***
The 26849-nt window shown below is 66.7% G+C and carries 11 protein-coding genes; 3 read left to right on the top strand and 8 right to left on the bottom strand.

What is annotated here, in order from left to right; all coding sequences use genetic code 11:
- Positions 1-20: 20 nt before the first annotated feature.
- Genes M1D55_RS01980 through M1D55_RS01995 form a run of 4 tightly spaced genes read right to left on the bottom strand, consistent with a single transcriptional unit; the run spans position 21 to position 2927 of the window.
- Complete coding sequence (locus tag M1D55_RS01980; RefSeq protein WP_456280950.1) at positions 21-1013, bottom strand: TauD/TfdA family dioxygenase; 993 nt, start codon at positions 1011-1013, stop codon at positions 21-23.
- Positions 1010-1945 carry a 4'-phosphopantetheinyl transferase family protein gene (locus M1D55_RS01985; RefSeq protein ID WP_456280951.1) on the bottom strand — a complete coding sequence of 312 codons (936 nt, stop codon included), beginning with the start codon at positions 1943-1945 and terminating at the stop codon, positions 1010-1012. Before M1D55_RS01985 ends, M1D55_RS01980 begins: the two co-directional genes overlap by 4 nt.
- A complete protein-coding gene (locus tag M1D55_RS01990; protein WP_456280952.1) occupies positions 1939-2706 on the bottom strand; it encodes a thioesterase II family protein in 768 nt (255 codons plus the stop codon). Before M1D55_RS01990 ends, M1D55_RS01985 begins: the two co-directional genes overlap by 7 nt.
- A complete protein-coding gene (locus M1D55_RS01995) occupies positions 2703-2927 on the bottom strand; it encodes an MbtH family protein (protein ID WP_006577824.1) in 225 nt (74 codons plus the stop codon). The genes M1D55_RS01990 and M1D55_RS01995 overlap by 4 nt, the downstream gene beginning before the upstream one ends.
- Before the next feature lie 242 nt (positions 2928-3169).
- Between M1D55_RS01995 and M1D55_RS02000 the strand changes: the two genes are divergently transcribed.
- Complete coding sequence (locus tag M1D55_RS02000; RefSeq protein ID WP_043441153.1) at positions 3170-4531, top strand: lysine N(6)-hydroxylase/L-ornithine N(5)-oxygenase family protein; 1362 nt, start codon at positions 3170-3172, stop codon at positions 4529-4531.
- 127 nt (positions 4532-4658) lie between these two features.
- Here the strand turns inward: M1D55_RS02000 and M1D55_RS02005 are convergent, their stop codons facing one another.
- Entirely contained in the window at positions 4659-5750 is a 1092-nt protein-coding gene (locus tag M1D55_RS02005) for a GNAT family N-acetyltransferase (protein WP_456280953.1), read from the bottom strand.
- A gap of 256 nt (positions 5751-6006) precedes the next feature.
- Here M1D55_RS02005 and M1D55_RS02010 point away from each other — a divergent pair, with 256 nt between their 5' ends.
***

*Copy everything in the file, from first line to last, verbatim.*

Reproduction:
The 26849-nt window shown below is 66.7% G+C and carries 11 protein-coding genes; 3 read left to right on the top strand and 8 right to left on the bottom strand.

What is annotated here, in order from left to right; all coding sequences use genetic code 11:
- Positions 1-20: 20 nt before the first annotated feature.
- Genes M1D55_RS01980 through M1D55_RS01995 form a run of 4 tightly spaced genes read right to left on the bottom strand, consistent with a single transcriptional unit; the run spans position 21 to position 2927 of the window.
- Complete coding sequence (locus tag M1D55_RS01980; RefSeq protein WP_456280950.1) at positions 21-1013, bottom strand: TauD/TfdA family dioxygenase; 993 nt, start codon at positions 1011-1013, stop codon at positions 21-23.
- Positions 1010-1945 carry a 4'-phosphopantetheinyl transferase family protein gene (locus M1D55_RS01985; RefSeq protein ID WP_456280951.1) on the bottom strand — a complete coding sequence of 312 codons (936 nt, stop codon included), beginning with the start codon at positions 1943-1945 and terminating at the stop codon, positions 1010-1012. Before M1D55_RS01985 ends, M1D55_RS01980 begins: the two co-directional genes overlap by 4 nt.
- A complete protein-coding gene (locus tag M1D55_RS01990; protein WP_456280952.1) occupies positions 1939-2706 on the bottom strand; it encodes a thioesterase II family protein in 768 nt (255 codons plus the stop codon). Before M1D55_RS01990 ends, M1D55_RS01985 begins: the two co-directional genes overlap by 7 nt.
- A complete protein-coding gene (locus M1D55_RS01995) occupies positions 2703-2927 on the bottom strand; it encodes an MbtH family protein (protein ID WP_006577824.1) in 225 nt (74 codons plus the stop codon). The genes M1D55_RS01990 and M1D55_RS01995 overlap by 4 nt, the downstream gene beginning before the upstream one ends.
- Before the next feature lie 242 nt (positions 2928-3169).
- Between M1D55_RS01995 and M1D55_RS02000 the strand changes: the two genes are divergently transcribed.
- Complete coding sequence (locus tag M1D55_RS02000; RefSeq protein ID WP_043441153.1) at positions 3170-4531, top strand: lysine N(6)-hydroxylase/L-ornithine N(5)-oxygenase family protein; 1362 nt, start codon at positions 3170-3172, stop codon at positions 4529-4531.
- 127 nt (positions 4532-4658) lie between these two features.
- Here the strand turns inward: M1D55_RS02000 and M1D55_RS02005 are convergent, their stop codons facing one another.
- Entirely contained in the window at positions 4659-5750 is a 1092-nt protein-coding gene (locus tag M1D55_RS02005) for a GNAT family N-acetyltransferase (protein WP_456280953.1), read from the bottom strand.
- A gap of 256 nt (positions 5751-6006) precedes the next feature.
- Here M1D55_RS02005 and M1D55_RS02010 point away from each other — a divergent pair, with 256 nt between their 5' ends.